Friday, November 18, 2011

A Little Canine Companionship During Deployment

A little known fact about Afghanistan – there a lots of abandoned dogs! Read about some Iowa National Guard soldiers who were reunited with their canine counterparts.

Iowa Troop Pantry collects non-pork dog supplies to send to service members who notify us that they have a dog.

CEDAR RAPIDS, IA (CBS2/FOX28) - Stray puppies from Afghanistan started their new life in Eastern Iowa on Friday.

Three Iowa National Guard members went all the way to New York to pick up the dogs that they first adopted while serving overseas.

The dogs were brought to the US by American Airlines. They made their last stop of the long journey at the AmericInn in Cedar Rapids.

Sergeant Adam Riniker, Specialist Penny Herold and Specialist Sheila Schaffer are part of the same company where the arrival of seven puppies became a moral boost.

“Freedom's mother was down at our base in Med Laham where we were stationed where we were working on trucks," Sergeant Riniker said.

The dogs brought a new joy to the soldier’s routines in Afghanistan. Riniker described the feeling of being with the dogs like being at a home.

“The other soldiers they're dealing with issues of being away from home, they're depressed. It's a spiritual save for them. It makes them feel good, gives the something to look forward to every day,” Specialist Schaffer said.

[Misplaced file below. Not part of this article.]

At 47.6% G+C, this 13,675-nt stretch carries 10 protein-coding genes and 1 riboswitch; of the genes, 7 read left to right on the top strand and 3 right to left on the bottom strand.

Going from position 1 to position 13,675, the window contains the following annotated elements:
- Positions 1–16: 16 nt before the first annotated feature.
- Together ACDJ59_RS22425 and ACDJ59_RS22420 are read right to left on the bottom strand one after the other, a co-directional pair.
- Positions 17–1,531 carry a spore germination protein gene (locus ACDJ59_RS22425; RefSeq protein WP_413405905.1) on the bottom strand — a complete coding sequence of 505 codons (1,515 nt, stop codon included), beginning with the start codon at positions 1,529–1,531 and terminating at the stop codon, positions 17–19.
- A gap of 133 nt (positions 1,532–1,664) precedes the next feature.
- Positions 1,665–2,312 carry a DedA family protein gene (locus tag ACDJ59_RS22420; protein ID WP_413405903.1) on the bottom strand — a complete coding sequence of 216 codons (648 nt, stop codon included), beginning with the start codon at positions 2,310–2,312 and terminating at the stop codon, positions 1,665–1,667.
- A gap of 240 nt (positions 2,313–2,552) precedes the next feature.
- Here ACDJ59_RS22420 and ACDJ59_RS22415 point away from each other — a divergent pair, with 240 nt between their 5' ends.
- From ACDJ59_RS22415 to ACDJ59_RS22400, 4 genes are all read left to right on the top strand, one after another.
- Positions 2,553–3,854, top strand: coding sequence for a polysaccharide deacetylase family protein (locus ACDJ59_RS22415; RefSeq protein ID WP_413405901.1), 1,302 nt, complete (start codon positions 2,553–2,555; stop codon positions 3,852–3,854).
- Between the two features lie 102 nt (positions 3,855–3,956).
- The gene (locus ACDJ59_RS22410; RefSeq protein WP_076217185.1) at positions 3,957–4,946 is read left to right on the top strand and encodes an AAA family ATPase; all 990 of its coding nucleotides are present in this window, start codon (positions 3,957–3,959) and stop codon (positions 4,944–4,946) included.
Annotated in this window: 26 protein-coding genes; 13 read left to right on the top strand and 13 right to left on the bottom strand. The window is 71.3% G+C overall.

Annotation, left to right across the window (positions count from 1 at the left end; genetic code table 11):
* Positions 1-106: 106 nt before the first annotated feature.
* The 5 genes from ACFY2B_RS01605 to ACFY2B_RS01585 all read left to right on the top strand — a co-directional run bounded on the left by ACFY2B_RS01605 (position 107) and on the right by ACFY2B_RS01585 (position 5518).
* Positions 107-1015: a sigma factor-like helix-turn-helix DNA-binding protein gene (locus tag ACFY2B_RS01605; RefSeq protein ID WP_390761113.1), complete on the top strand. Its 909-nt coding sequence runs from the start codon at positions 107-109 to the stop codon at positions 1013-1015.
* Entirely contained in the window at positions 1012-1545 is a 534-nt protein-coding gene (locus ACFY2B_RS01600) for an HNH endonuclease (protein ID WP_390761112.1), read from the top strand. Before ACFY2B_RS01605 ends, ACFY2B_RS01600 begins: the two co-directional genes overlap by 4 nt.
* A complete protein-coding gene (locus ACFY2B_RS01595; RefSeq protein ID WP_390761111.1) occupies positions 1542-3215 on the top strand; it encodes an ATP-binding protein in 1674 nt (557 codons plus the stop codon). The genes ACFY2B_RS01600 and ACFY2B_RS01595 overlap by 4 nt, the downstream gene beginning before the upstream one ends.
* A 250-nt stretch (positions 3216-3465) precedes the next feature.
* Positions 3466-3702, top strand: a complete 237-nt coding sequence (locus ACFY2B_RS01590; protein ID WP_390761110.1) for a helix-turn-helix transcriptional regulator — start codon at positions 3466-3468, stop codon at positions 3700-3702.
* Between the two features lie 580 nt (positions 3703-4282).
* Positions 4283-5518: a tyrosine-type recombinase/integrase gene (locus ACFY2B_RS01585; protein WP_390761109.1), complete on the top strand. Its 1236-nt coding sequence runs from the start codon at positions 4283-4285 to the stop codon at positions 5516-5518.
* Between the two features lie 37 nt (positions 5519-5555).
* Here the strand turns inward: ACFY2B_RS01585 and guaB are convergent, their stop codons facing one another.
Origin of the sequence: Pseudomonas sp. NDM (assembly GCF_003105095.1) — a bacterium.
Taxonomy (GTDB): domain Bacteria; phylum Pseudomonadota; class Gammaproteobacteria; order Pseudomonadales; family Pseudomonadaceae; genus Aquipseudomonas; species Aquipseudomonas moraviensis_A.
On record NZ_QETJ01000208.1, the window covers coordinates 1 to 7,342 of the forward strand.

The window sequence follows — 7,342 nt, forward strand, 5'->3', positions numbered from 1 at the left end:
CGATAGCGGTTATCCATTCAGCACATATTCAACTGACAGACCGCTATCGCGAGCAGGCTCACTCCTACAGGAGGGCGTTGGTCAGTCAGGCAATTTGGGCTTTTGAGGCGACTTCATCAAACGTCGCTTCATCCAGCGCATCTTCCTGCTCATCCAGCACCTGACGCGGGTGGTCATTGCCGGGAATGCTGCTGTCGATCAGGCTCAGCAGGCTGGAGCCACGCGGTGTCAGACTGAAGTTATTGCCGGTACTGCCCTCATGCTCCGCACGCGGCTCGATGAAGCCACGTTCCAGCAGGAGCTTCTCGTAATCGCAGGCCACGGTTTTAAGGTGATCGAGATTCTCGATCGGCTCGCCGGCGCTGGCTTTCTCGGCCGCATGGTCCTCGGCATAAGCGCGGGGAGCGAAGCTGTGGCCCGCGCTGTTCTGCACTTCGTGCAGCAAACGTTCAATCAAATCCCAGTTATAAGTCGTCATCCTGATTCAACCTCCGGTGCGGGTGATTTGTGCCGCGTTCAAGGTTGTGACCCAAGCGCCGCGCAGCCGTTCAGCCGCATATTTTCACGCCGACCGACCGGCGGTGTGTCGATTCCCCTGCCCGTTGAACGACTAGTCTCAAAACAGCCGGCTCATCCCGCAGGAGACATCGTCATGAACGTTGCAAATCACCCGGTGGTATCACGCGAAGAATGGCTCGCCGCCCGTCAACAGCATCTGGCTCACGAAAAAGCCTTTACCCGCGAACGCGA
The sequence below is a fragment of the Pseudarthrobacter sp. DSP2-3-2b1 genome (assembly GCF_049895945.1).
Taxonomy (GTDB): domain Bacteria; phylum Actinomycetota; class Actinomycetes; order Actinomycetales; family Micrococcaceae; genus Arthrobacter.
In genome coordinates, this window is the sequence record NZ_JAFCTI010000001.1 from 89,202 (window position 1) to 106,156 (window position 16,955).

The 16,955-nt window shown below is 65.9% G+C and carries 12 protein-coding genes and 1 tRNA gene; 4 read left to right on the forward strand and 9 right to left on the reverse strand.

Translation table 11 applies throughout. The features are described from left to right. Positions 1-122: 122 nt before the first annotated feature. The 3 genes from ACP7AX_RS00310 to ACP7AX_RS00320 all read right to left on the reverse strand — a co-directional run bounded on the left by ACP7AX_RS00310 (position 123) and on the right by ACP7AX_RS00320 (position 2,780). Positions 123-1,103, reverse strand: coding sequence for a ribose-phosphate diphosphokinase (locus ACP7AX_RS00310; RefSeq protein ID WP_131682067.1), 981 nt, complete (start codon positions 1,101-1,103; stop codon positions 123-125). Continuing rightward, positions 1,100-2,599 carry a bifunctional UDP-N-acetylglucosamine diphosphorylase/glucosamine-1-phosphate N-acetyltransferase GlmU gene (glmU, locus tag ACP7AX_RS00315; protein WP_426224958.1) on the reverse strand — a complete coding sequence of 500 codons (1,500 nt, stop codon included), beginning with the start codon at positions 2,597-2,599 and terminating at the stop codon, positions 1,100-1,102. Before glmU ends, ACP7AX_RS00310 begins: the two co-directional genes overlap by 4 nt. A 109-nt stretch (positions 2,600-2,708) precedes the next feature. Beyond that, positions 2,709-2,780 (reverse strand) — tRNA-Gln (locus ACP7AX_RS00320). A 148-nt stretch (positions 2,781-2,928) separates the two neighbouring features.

Yet in Afghanistan dogs often run loose in the streets and don’t survive for long.

“We usually either have to get rid of them or they would shoot some of them cause of disease and stuff,” Riniker said.

Specialist Schaffer was determined to bring her dog "Charlie" and the rest of the pack back to the US where they would be safe. She contacted Nowzad which is an organization in Afghanistan that rescues dogs for soldiers.

Specialist Herold said that once Nowzad offered help they had to quickly give up their friends, including her dog, Liberty Riniker’s dog, freedom and Schaffer’s dog, Charlie. In fact, they also had to quickly choose names. Being soldiers they choose all of the patriotic names they could think of to name the pups.

The puppies are now eight months old, and they had to wait to come to the US until enough money was raised to bring them half-way around the world. It costs about $4,000 for each dog that travels to the US.

Right now two puppies Echo and Bravo, also from the same litter, as the Iowa soldier’s dogs, are waiting for funding to make the same trip home. To donate to help Echo and Bravo come home contact the American Dog Rescue.

For Specialist Herold it’s a journey she is very thankful that Liberty was able to make.

“This is my best friend right here cause I feel like we've been in the war zone together," Herold said.


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